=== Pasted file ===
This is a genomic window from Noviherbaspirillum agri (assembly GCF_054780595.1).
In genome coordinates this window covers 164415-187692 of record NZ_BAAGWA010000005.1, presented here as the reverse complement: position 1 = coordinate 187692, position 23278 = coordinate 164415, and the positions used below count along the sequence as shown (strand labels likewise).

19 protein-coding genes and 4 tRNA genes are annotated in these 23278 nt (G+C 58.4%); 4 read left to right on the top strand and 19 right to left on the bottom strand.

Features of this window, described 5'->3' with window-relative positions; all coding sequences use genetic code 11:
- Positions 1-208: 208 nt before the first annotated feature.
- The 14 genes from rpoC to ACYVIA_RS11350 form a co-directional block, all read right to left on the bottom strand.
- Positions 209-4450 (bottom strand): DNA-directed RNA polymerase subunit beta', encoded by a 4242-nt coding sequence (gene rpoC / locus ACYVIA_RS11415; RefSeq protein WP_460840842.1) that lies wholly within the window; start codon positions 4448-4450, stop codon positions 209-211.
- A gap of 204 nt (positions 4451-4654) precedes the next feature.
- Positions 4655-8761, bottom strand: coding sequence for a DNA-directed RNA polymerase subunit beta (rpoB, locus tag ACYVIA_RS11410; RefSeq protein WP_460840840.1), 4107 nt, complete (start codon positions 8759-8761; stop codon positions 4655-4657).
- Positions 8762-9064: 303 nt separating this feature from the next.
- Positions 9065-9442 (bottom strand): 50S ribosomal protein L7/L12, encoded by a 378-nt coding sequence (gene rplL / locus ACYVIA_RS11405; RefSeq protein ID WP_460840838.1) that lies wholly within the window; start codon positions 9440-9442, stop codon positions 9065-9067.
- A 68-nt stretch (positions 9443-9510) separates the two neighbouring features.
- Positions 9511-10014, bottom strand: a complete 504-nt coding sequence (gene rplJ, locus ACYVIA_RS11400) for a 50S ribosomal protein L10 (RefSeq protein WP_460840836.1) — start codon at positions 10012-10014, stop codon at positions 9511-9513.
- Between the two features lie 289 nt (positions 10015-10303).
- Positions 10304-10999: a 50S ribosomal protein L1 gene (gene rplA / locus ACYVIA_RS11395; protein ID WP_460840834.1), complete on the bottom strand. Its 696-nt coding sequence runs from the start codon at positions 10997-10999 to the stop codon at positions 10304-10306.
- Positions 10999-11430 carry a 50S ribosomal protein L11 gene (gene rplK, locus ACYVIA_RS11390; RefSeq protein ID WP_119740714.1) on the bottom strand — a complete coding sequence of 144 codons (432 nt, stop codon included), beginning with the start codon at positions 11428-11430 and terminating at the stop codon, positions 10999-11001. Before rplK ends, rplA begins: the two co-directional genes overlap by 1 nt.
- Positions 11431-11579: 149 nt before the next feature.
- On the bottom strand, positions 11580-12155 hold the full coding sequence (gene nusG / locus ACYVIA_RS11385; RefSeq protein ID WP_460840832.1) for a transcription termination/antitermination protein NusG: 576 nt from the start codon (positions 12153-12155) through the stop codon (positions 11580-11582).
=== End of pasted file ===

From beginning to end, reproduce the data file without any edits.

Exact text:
This is a genomic window from Noviherbaspirillum agri (assembly GCF_054780595.1).
In genome coordinates this window covers 164415-187692 of record NZ_BAAGWA010000005.1, presented here as the reverse complement: position 1 = coordinate 187692, position 23278 = coordinate 164415, and the positions used below count along the sequence as shown (strand labels likewise).

19 protein-coding genes and 4 tRNA genes are annotated in these 23278 nt (G+C 58.4%); 4 read left to right on the top strand and 19 right to left on the bottom strand.

Features of this window, described 5'->3' with window-relative positions; all coding sequences use genetic code 11:
- Positions 1-208: 208 nt before the first annotated feature.
- The 14 genes from rpoC to ACYVIA_RS11350 form a co-directional block, all read right to left on the bottom strand.
- Positions 209-4450 (bottom strand): DNA-directed RNA polymerase subunit beta', encoded by a 4242-nt coding sequence (gene rpoC / locus ACYVIA_RS11415; RefSeq protein WP_460840842.1) that lies wholly within the window; start codon positions 4448-4450, stop codon positions 209-211.
- A gap of 204 nt (positions 4451-4654) precedes the next feature.
- Positions 4655-8761, bottom strand: coding sequence for a DNA-directed RNA polymerase subunit beta (rpoB, locus tag ACYVIA_RS11410; RefSeq protein WP_460840840.1), 4107 nt, complete (start codon positions 8759-8761; stop codon positions 4655-4657).
- Positions 8762-9064: 303 nt separating this feature from the next.
- Positions 9065-9442 (bottom strand): 50S ribosomal protein L7/L12, encoded by a 378-nt coding sequence (gene rplL / locus ACYVIA_RS11405; RefSeq protein ID WP_460840838.1) that lies wholly within the window; start codon positions 9440-9442, stop codon positions 9065-9067.
- A 68-nt stretch (positions 9443-9510) separates the two neighbouring features.
- Positions 9511-10014, bottom strand: a complete 504-nt coding sequence (gene rplJ, locus ACYVIA_RS11400) for a 50S ribosomal protein L10 (RefSeq protein WP_460840836.1) — start codon at positions 10012-10014, stop codon at positions 9511-9513.
- Between the two features lie 289 nt (positions 10015-10303).
- Positions 10304-10999: a 50S ribosomal protein L1 gene (gene rplA / locus ACYVIA_RS11395; protein ID WP_460840834.1), complete on the bottom strand. Its 696-nt coding sequence runs from the start codon at positions 10997-10999 to the stop codon at positions 10304-10306.
- Positions 10999-11430 carry a 50S ribosomal protein L11 gene (gene rplK, locus ACYVIA_RS11390; RefSeq protein ID WP_119740714.1) on the bottom strand — a complete coding sequence of 144 codons (432 nt, stop codon included), beginning with the start codon at positions 11428-11430 and terminating at the stop codon, positions 10999-11001. Before rplK ends, rplA begins: the two co-directional genes overlap by 1 nt.
- Positions 11431-11579: 149 nt before the next feature.
- On the bottom strand, positions 11580-12155 hold the full coding sequence (gene nusG / locus ACYVIA_RS11385; RefSeq protein ID WP_460840832.1) for a transcription termination/antitermination protein NusG: 576 nt from the start codon (positions 12153-12155) through the stop codon (positions 11580-11582).